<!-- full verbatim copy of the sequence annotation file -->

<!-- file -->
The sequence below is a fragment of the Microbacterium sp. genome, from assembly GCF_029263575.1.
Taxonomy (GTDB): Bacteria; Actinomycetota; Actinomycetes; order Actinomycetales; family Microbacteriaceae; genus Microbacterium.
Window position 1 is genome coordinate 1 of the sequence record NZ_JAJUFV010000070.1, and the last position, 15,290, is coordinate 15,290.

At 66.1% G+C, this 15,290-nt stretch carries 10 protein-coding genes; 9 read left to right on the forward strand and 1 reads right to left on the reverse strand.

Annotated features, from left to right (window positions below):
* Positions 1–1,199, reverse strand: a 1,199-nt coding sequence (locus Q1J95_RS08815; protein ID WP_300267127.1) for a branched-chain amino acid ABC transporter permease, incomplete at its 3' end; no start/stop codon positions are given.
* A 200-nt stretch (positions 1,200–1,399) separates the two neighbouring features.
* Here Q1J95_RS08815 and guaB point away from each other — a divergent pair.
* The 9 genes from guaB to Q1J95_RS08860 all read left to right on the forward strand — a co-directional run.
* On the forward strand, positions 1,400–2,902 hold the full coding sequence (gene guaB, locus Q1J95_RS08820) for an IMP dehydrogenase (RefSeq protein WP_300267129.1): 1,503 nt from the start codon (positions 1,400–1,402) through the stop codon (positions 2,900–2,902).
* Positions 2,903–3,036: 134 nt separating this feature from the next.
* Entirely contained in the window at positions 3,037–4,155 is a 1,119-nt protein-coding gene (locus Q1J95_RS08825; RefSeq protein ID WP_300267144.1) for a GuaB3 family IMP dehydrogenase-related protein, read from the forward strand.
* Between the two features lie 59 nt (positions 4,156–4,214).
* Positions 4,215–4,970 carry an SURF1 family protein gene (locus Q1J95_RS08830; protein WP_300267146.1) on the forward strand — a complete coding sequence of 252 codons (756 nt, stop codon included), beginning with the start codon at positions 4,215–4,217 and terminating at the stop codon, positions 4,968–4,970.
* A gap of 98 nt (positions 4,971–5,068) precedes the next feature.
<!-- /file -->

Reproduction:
The sequence below is a fragment of the Microbacterium sp. genome, from assembly GCF_029263575.1.
Taxonomy (GTDB): Bacteria; Actinomycetota; Actinomycetes; order Actinomycetales; family Microbacteriaceae; genus Microbacterium.
Window position 1 is genome coordinate 1 of the sequence record NZ_JAJUFV010000070.1, and the last position, 15,290, is coordinate 15,290.

At 66.1% G+C, this 15,290-nt stretch carries 10 protein-coding genes; 9 read left to right on the forward strand and 1 reads right to left on the reverse strand.

Annotated features, from left to right (window positions below):
* Positions 1–1,199, reverse strand: a 1,199-nt coding sequence (locus Q1J95_RS08815; protein ID WP_300267127.1) for a branched-chain amino acid ABC transporter permease, incomplete at its 3' end; no start/stop codon positions are given.
* A 200-nt stretch (positions 1,200–1,399) separates the two neighbouring features.
* Here Q1J95_RS08815 and guaB point away from each other — a divergent pair.
* The 9 genes from guaB to Q1J95_RS08860 all read left to right on the forward strand — a co-directional run.
* On the forward strand, positions 1,400–2,902 hold the full coding sequence (gene guaB, locus Q1J95_RS08820) for an IMP dehydrogenase (RefSeq protein WP_300267129.1): 1,503 nt from the start codon (positions 1,400–1,402) through the stop codon (positions 2,900–2,902).
* Positions 2,903–3,036: 134 nt separating this feature from the next.
* Entirely contained in the window at positions 3,037–4,155 is a 1,119-nt protein-coding gene (locus Q1J95_RS08825; RefSeq protein ID WP_300267144.1) for a GuaB3 family IMP dehydrogenase-related protein, read from the forward strand.
* Between the two features lie 59 nt (positions 4,156–4,214).
* Positions 4,215–4,970 carry an SURF1 family protein gene (locus Q1J95_RS08830; protein WP_300267146.1) on the forward strand — a complete coding sequence of 252 codons (756 nt, stop codon included), beginning with the start codon at positions 4,215–4,217 and terminating at the stop codon, positions 4,968–4,970.
* A gap of 98 nt (positions 4,971–5,068) precedes the next feature.